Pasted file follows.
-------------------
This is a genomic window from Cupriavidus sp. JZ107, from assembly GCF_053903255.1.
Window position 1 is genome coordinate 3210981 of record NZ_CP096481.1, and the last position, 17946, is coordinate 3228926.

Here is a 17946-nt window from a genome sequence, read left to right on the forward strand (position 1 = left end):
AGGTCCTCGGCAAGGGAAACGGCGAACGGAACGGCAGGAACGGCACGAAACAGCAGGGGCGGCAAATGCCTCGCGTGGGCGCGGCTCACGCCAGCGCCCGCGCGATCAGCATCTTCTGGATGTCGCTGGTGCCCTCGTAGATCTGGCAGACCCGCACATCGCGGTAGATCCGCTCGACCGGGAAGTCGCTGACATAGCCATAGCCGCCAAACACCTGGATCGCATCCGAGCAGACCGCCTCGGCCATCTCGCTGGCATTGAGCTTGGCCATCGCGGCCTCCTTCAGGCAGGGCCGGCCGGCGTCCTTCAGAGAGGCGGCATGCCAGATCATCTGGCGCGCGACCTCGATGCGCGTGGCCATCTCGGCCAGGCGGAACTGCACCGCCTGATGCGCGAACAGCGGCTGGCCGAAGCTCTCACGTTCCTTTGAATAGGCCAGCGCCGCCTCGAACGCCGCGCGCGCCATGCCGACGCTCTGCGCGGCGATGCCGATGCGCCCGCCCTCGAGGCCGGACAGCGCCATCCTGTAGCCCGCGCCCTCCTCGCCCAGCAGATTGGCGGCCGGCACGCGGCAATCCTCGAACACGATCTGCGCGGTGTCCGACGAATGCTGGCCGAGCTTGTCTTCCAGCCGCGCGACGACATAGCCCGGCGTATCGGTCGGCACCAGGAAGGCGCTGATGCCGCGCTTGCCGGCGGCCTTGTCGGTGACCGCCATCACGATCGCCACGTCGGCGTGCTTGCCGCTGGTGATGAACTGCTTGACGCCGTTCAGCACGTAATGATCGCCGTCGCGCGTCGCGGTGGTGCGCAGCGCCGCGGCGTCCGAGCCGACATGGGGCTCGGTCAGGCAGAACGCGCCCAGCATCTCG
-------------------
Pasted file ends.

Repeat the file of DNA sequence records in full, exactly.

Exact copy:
This is a genomic window from Cupriavidus sp. JZ107, from assembly GCF_053903255.1.
Window position 1 is genome coordinate 3210981 of record NZ_CP096481.1, and the last position, 17946, is coordinate 3228926.

Here is a 17946-nt window from a genome sequence, read left to right on the forward strand (position 1 = left end):
AGGTCCTCGGCAAGGGAAACGGCGAACGGAACGGCAGGAACGGCACGAAACAGCAGGGGCGGCAAATGCCTCGCGTGGGCGCGGCTCACGCCAGCGCCCGCGCGATCAGCATCTTCTGGATGTCGCTGGTGCCCTCGTAGATCTGGCAGACCCGCACATCGCGGTAGATCCGCTCGACCGGGAAGTCGCTGACATAGCCATAGCCGCCAAACACCTGGATCGCATCCGAGCAGACCGCCTCGGCCATCTCGCTGGCATTGAGCTTGGCCATCGCGGCCTCCTTCAGGCAGGGCCGGCCGGCGTCCTTCAGAGAGGCGGCATGCCAGATCATCTGGCGCGCGACCTCGATGCGCGTGGCCATCTCGGCCAGGCGGAACTGCACCGCCTGATGCGCGAACAGCGGCTGGCCGAAGCTCTCACGTTCCTTTGAATAGGCCAGCGCCGCCTCGAACGCCGCGCGCGCCATGCCGACGCTCTGCGCGGCGATGCCGATGCGCCCGCCCTCGAGGCCGGACAGCGCCATCCTGTAGCCCGCGCCCTCCTCGCCCAGCAGATTGGCGGCCGGCACGCGGCAATCCTCGAACACGATCTGCGCGGTGTCCGACGAATGCTGGCCGAGCTTGTCTTCCAGCCGCGCGACGACATAGCCCGGCGTATCGGTCGGCACCAGGAAGGCGCTGATGCCGCGCTTGCCGGCGGCCTTGTCGGTGACCGCCATCACGATCGCCACGTCGGCGTGCTTGCCGCTGGTGATGAACTGCTTGACGCCGTTCAGCACGTAATGATCGCCGTCGCGCGTCGCGGTGGTGCGCAGCGCCGCGGCGTCCGAGCCGACATGGGGCTCGGTCAGGCAGAACGCGCCCAGCATCTCG